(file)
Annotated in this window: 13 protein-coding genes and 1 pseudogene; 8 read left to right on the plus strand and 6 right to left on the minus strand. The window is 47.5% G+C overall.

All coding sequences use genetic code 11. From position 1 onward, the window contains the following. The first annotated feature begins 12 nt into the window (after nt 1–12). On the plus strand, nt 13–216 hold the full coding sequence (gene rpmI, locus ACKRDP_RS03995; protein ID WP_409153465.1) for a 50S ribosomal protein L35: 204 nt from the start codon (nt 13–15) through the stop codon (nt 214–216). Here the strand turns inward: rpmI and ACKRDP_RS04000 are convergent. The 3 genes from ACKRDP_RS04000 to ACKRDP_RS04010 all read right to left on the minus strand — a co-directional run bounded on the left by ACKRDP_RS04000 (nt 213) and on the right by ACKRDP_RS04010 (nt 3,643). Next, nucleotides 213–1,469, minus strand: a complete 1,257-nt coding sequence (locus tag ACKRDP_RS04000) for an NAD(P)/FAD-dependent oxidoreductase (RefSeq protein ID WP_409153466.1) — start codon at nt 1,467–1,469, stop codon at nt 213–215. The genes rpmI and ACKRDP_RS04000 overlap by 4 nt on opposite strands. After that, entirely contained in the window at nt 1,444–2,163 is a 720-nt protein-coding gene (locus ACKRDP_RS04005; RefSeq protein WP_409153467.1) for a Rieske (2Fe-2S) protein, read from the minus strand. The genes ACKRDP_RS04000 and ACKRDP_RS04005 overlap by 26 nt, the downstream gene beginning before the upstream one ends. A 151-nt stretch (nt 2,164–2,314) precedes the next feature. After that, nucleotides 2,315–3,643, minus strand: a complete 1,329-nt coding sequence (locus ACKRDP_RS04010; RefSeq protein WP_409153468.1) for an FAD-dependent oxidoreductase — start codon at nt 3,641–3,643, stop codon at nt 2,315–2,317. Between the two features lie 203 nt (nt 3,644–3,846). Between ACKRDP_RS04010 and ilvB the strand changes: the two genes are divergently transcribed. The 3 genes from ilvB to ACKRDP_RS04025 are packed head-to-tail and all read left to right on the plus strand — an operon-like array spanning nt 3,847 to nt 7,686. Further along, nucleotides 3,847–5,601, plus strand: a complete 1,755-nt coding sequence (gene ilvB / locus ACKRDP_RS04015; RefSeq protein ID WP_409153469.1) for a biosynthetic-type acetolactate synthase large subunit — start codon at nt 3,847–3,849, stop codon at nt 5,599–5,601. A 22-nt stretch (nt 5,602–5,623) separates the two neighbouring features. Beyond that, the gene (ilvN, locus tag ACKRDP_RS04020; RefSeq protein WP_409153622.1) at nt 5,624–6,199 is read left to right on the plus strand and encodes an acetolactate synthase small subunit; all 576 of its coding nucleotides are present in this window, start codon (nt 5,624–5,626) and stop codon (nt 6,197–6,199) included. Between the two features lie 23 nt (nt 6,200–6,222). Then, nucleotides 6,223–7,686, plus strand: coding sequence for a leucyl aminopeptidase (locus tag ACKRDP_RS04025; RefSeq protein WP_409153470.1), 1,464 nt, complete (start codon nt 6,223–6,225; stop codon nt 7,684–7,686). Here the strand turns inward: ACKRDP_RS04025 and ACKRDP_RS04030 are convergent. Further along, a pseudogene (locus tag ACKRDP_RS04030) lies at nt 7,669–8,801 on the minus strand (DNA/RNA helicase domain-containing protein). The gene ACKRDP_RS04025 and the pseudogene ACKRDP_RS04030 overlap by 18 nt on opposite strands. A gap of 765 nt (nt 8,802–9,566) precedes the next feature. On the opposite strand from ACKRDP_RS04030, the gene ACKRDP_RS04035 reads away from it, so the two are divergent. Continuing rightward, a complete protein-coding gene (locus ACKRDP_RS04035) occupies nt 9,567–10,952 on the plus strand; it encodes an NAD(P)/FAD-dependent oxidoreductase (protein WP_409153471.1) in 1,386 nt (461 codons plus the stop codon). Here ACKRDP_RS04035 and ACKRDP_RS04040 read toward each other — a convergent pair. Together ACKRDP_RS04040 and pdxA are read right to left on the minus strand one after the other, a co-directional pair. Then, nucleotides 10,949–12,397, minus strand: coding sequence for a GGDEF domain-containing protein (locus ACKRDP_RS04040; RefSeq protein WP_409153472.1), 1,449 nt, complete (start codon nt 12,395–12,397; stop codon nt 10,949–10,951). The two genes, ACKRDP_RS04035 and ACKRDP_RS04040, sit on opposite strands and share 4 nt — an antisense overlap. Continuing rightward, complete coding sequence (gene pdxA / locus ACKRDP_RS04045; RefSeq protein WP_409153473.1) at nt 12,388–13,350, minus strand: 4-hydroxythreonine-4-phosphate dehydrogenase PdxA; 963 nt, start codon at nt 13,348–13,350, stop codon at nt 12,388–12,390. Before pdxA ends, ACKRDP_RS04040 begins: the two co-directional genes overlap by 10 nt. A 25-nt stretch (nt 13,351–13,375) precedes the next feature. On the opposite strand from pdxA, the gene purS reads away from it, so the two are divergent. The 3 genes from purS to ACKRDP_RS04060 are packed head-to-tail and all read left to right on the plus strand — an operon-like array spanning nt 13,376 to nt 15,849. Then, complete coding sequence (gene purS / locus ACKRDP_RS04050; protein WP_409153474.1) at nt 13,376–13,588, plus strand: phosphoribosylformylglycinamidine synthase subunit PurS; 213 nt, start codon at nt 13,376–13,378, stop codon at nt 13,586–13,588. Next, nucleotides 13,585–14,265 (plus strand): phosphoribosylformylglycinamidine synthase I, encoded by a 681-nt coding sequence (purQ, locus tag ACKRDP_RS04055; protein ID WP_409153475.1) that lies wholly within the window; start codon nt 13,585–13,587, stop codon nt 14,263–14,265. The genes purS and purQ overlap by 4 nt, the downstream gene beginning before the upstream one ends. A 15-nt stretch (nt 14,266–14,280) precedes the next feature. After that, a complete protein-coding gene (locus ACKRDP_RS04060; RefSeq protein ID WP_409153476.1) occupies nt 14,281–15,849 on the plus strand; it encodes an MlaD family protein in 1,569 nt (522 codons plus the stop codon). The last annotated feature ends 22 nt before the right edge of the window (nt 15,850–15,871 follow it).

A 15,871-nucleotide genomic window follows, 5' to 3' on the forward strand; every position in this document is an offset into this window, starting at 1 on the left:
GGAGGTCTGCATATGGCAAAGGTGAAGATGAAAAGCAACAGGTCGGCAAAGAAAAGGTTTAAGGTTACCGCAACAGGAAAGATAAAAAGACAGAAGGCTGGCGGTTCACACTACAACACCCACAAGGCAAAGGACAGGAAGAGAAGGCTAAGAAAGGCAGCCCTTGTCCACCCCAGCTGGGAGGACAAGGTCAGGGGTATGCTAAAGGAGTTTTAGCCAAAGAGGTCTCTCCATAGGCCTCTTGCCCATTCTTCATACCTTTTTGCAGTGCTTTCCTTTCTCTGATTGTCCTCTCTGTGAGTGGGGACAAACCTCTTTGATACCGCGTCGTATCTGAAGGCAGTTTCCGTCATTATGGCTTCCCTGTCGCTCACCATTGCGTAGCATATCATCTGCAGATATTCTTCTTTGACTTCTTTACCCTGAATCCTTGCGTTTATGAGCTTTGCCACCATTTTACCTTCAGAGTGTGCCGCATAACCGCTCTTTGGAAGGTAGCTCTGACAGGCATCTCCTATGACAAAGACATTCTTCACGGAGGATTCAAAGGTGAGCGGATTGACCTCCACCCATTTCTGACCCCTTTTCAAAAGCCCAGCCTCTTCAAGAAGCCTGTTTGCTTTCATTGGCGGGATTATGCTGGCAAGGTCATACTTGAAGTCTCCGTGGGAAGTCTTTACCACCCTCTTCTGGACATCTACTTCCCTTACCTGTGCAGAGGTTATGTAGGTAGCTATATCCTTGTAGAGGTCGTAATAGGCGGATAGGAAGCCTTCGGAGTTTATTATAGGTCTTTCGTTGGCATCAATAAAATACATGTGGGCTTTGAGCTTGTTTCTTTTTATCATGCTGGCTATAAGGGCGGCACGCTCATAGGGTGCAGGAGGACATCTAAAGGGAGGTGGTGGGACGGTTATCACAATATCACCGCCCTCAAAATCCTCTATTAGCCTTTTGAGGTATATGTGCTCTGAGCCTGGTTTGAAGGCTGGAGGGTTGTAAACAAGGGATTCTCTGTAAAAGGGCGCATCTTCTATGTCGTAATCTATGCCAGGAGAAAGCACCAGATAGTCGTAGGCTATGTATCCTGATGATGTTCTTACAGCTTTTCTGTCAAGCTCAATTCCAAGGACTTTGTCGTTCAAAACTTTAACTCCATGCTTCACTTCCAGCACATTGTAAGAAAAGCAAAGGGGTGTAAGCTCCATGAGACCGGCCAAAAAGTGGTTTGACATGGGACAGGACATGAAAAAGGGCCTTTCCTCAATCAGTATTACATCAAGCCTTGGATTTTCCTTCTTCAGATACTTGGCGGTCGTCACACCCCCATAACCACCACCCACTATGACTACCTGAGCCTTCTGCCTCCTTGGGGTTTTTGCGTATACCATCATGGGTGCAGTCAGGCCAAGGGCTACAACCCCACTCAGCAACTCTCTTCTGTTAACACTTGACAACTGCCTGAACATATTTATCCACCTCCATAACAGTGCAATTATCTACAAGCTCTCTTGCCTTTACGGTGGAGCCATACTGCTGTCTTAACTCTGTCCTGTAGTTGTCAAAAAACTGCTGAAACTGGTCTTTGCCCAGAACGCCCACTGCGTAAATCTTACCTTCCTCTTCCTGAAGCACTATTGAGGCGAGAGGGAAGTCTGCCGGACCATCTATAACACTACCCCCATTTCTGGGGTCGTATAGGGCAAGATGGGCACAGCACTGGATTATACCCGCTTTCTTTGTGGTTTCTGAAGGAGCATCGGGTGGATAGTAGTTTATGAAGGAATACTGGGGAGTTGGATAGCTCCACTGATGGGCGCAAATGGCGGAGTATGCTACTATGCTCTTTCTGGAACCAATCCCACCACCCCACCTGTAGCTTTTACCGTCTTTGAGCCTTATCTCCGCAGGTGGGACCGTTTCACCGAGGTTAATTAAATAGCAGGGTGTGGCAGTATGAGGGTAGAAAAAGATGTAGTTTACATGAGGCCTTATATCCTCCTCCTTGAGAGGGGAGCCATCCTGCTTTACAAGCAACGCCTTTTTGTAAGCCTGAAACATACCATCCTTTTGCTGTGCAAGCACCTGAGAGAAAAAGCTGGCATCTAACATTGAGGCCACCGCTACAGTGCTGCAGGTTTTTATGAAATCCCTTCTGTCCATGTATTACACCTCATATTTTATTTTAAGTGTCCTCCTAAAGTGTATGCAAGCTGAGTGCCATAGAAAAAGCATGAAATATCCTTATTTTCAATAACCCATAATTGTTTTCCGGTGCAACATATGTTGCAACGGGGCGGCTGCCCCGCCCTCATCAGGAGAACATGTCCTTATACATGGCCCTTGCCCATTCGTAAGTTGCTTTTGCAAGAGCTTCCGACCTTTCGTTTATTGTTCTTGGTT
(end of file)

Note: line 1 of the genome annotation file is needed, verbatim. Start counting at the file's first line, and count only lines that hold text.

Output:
Annotated in this window: 13 protein-coding genes and 1 pseudogene; 8 read left to right on the plus strand and 6 right to left on the minus strand. The window is 47.5% G+C overall.